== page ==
Oct 27, 2015

Attachment theory and the movie audience

'Great artists are not supposed to think of their audiences, of course — that is supposed to be one of the signs of their artistry. But film is a mass medium, which puts all filmmakers in a relationship of some sort with the audience, be it grudging, respectful, delighted, neglectful. In 1970, the American psychologist Mary Ainsworth, working off research by British  psychologist John Bowlby, devised something called the ‘Strange Situation’ test, designed to gauge the varieties of attachment between infant and their mothers. Infants between 12 and 18 months were placed with their mother in a small room, and observed through one-way glass.  Then, 
(1) A stranger joins mother and infant. (2) Mother leaves baby and stranger alone. (3) Mother returns and stranger leaves. (4) Mother leaves; infant left completely alone. (5) Stranger returns. (6) Mother returns and stranger leaves.
Ainsworth found infants falling into three categories. The first, which she characterized as having a ‘”secure” attachment style, were distressed when the mother left, avoided the stranger when alone, but were friendly when the mother was present, using her as a ‘base’ to explore their environment. This almost perfectly describes a hit-maker like Spielberg, whose films are an almost exact simulacrum of that mixture of safety and fear a child feels when it is scared, playfully, by a parent.  When he makes a film that doesn’t go over well with the public, like 1941, he tends to   internalise the public’s reaction (“I’ll spend the rest of my life disowning the movie,” he told The New York Times upon its release), but he also recovers quickly: 1941 was followed by Raiders of the Lost Ark. His confidence returned by that movie’s success, he was emboldened to tackle the “whisper from my childhood” E.T. In other words, Spielberg uses his public the way the secure infant uses his mother, as a safe base to launch further explorations. Bowlby and Ainsworth’s second category was “Ambivalent” Attachment. When the mother departs, this type of child is extremely distressed, avoids the stranger, showing fear, and then ambivalence when the mother returns, remaining close but resentful, maybe even pushing her away. This is Woody Allen, whose antennae to the conflicts between his own needs and those of his audience is acute.  “There’s no correlation between my taste and public taste,” he has said.  Indeed, in a variant on the old Groucho Marx gag, quoted in Annie Hall, about not wanting to join any club that would have him as a member, Allen often distrusts, or downgrades, any film of his that has gone over too well with the public —whether Annie Hall (“nothing special" ), Hannah and Her Sisters (“a film I feel I screwed up very badly”) or Manhattan (“they’re wrong”).  He is the infant who makes a show of turning its back on its mother as a show of independence.  The  third and final category was “Avoidant attachment”. The infants in this category showed no sign of distress when the mother left, was okay with the stranger, playing normally, but show little interest when the mother returns — maybe just a look or a smile — showing no preference between their mother, a stranger, or an empty room.  One thinks of a filmmaker like Kubrick, or the more austere end of the European arthouse — Lars Von Trier, Gaspar Noel, or Michael Haneke whose films, Funny Games, The Piano Player, Amour, intentionally put the audience through the grinder in their unflinching depiction of onscreen cruelty. There are no cutaways, no reaction shots, no judicious framing devices that give the audience an out, just the uneasy prospect of our own spectatorship, reflected back to us. “By its own nature, film is rape,” says Haneke. “You can't avoid it. Film is always about manipulation. The question is to what end for what purpose, especially when you come from a German language background. What is the purpose of my raping them? In my case, to make them aware of how they are being manipulated, to make that manipulation visible so that they can reflect on it and they can become independent and form their own perspective or opinion.  The film doesn't take place on the screen, the film takes place in the audience's mind. There's not a single film that I make, but there are as many films as there are viewers who watch them.”'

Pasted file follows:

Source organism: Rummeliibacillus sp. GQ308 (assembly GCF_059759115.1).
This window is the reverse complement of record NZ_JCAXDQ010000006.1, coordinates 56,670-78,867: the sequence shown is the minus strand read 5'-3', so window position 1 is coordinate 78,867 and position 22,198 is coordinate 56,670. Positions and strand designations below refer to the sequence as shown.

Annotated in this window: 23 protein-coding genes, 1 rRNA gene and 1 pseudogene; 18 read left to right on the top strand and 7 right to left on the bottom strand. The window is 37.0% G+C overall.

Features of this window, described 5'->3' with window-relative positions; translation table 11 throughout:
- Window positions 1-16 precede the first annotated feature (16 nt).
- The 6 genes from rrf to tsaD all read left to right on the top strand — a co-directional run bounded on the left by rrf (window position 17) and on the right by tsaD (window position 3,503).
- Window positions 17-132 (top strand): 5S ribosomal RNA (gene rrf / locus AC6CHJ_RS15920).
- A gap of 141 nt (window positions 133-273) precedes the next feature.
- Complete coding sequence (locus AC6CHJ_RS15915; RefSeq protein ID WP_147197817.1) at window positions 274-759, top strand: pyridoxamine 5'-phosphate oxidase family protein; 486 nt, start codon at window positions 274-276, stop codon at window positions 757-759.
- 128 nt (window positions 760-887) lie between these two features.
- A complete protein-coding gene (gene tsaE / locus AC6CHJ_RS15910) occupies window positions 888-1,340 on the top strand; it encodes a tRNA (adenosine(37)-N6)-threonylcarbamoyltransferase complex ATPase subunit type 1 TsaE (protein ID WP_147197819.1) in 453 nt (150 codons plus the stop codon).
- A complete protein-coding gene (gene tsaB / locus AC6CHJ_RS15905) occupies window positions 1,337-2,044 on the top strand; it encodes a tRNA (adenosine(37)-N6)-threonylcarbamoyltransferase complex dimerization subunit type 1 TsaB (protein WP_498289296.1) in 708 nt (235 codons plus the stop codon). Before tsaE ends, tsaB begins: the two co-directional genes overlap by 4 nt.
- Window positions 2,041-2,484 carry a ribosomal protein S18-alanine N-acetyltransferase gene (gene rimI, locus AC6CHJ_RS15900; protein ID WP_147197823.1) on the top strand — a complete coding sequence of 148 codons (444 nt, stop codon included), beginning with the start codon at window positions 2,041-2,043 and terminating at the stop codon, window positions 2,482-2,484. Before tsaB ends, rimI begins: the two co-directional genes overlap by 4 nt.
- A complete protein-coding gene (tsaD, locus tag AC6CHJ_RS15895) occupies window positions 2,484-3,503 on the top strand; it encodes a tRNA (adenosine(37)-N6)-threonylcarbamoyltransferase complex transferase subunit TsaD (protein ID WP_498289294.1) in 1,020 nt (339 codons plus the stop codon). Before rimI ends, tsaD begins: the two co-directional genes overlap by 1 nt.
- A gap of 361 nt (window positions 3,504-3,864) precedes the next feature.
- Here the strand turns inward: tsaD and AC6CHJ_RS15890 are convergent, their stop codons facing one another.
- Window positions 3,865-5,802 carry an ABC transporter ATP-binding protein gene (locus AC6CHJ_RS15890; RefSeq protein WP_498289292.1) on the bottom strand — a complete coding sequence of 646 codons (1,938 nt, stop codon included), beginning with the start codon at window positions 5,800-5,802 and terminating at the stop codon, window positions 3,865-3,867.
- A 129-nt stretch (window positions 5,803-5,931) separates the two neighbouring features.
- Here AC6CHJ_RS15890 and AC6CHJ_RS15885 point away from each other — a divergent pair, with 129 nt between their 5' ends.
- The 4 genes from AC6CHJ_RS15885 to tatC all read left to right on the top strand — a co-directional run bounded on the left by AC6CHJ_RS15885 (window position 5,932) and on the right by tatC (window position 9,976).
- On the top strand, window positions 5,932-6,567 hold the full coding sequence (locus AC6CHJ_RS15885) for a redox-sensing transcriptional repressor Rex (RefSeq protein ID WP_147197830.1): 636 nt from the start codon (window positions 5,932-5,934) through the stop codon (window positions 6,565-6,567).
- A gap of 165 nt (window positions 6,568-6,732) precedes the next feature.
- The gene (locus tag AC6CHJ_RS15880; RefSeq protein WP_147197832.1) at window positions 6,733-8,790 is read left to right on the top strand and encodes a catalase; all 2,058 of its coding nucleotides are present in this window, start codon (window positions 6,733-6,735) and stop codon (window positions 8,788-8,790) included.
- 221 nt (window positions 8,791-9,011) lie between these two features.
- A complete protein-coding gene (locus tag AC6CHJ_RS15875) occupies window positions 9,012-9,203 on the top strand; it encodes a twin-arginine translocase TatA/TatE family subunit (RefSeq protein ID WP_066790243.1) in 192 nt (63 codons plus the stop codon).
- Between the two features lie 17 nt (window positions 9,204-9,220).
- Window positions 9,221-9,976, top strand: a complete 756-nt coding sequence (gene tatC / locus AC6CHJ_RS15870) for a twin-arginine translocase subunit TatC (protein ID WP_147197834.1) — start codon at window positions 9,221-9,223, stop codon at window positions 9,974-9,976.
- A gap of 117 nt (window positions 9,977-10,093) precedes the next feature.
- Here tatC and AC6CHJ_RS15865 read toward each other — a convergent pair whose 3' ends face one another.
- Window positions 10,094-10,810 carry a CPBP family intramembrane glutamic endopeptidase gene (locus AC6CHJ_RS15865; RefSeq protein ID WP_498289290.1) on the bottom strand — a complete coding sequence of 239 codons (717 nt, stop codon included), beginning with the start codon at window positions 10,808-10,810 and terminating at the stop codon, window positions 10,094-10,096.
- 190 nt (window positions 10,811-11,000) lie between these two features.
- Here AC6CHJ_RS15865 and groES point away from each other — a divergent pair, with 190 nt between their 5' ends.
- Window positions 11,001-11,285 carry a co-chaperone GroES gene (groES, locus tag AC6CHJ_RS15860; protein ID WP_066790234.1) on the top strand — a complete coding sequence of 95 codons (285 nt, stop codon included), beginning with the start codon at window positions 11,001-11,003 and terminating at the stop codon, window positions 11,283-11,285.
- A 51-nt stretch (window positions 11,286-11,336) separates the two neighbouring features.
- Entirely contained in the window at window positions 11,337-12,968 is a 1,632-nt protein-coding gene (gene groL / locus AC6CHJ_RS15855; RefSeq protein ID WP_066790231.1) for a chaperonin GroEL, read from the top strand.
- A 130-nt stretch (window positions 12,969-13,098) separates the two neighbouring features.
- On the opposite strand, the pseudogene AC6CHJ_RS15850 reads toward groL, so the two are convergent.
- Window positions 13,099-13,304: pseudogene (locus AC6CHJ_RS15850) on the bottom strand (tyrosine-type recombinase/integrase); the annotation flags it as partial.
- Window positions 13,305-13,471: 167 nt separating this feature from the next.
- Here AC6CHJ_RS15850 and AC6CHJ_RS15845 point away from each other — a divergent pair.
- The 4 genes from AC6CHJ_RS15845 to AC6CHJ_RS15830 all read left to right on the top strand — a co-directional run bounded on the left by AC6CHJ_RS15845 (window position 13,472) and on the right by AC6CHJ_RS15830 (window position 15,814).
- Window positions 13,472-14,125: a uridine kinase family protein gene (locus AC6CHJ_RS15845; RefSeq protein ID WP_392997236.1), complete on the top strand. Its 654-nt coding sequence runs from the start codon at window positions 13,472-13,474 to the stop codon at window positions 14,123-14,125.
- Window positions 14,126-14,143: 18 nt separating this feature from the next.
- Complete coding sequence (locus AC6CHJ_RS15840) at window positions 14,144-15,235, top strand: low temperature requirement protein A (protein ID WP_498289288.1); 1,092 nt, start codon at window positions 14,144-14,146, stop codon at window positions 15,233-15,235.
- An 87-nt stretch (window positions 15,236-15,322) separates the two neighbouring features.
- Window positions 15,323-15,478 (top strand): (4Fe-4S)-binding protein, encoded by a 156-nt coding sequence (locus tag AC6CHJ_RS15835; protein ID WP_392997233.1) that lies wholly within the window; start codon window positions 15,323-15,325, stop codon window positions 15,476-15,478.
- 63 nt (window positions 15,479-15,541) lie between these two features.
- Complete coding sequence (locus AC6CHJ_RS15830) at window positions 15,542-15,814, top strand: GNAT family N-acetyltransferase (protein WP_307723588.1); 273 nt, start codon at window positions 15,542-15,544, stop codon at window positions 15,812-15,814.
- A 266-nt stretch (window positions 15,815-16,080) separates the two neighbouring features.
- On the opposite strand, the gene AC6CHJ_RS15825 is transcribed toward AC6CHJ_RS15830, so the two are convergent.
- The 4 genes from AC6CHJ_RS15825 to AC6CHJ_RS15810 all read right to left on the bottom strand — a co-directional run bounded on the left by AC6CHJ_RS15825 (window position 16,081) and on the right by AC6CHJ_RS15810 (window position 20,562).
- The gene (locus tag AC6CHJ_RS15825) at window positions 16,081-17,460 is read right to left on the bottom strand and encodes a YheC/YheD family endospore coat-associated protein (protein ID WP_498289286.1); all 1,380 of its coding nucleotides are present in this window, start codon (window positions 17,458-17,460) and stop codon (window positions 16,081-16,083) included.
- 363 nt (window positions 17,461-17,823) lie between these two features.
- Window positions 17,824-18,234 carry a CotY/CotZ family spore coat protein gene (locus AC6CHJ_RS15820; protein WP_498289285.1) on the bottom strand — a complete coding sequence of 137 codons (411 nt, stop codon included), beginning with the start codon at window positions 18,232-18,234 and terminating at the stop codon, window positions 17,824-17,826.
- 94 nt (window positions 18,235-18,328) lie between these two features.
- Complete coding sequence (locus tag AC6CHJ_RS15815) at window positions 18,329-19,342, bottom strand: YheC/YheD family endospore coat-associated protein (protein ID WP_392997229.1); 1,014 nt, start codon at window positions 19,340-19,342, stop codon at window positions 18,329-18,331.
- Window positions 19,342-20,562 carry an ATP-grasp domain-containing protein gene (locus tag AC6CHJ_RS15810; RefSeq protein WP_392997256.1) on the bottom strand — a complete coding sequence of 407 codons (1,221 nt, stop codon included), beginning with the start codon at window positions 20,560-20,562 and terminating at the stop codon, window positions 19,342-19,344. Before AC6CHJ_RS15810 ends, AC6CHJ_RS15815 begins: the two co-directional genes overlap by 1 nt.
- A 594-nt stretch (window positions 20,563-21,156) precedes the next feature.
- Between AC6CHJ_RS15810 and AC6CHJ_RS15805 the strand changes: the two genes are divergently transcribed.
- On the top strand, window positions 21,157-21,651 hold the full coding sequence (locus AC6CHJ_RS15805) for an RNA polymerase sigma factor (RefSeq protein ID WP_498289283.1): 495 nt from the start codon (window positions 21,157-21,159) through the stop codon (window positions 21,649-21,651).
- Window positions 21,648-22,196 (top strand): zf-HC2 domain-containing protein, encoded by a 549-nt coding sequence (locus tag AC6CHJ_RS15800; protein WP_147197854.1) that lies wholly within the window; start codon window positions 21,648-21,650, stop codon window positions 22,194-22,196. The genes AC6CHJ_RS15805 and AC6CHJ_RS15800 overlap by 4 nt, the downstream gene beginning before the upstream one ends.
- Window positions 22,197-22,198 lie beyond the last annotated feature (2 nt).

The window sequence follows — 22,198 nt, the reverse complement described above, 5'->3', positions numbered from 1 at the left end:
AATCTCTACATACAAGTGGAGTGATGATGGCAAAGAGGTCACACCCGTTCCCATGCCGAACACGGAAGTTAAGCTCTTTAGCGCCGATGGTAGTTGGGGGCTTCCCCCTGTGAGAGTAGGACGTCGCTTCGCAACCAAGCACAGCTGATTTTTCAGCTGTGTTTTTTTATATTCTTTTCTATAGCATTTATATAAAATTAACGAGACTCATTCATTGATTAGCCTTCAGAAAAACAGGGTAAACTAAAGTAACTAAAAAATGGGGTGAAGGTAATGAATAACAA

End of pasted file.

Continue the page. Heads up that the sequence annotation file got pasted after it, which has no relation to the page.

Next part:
From my piece about movie audiences for Intelligent Life


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